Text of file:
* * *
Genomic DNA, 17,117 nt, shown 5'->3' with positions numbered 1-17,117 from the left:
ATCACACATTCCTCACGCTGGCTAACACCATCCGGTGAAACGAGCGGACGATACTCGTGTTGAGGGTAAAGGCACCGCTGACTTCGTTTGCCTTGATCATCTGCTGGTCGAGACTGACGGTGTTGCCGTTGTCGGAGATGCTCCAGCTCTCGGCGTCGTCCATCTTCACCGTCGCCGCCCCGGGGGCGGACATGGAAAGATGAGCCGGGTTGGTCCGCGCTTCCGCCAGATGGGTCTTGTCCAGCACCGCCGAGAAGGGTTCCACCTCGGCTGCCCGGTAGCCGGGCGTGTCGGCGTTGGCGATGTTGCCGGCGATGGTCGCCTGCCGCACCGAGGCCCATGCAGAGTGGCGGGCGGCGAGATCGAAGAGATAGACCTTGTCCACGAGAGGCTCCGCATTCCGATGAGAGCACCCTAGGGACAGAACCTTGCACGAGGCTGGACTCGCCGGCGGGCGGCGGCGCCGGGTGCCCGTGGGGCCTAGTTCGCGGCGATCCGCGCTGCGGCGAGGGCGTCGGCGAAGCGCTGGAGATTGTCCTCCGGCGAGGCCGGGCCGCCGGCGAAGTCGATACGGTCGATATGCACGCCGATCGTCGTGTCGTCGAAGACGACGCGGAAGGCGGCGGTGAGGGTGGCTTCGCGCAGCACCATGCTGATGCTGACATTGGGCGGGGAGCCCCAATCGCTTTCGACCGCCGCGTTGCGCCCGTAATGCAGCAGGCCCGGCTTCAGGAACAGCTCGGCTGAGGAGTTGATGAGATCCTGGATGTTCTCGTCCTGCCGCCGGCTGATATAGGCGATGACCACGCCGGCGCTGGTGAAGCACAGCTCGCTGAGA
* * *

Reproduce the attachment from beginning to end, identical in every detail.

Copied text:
Genomic DNA, 17,117 nt, shown 5'->3' with positions numbered 1-17,117 from the left:
ATCACACATTCCTCACGCTGGCTAACACCATCCGGTGAAACGAGCGGACGATACTCGTGTTGAGGGTAAAGGCACCGCTGACTTCGTTTGCCTTGATCATCTGCTGGTCGAGACTGACGGTGTTGCCGTTGTCGGAGATGCTCCAGCTCTCGGCGTCGTCCATCTTCACCGTCGCCGCCCCGGGGGCGGACATGGAAAGATGAGCCGGGTTGGTCCGCGCTTCCGCCAGATGGGTCTTGTCCAGCACCGCCGAGAAGGGTTCCACCTCGGCTGCCCGGTAGCCGGGCGTGTCGGCGTTGGCGATGTTGCCGGCGATGGTCGCCTGCCGCACCGAGGCCCATGCAGAGTGGCGGGCGGCGAGATCGAAGAGATAGACCTTGTCCACGAGAGGCTCCGCATTCCGATGAGAGCACCCTAGGGACAGAACCTTGCACGAGGCTGGACTCGCCGGCGGGCGGCGGCGCCGGGTGCCCGTGGGGCCTAGTTCGCGGCGATCCGCGCTGCGGCGAGGGCGTCGGCGAAGCGCTGGAGATTGTCCTCCGGCGAGGCCGGGCCGCCGGCGAAGTCGATACGGTCGATATGCACGCCGATCGTCGTGTCGTCGAAGACGACGCGGAAGGCGGCGGTGAGGGTGGCTTCGCGCAGCACCATGCTGATGCTGACATTGGGCGGGGAGCCCCAATCGCTTTCGACCGCCGCGTTGCGCCCGTAATGCAGCAGGCCCGGCTTCAGGAACAGCTCGGCTGAGGAGTTGATGAGATCCTGGATGTTCTCGTCCTGCCGCCGGCTGATATAGGCGATGACCACGCCGGCGCTGGTGAAGCACAGCTCGCTGAGA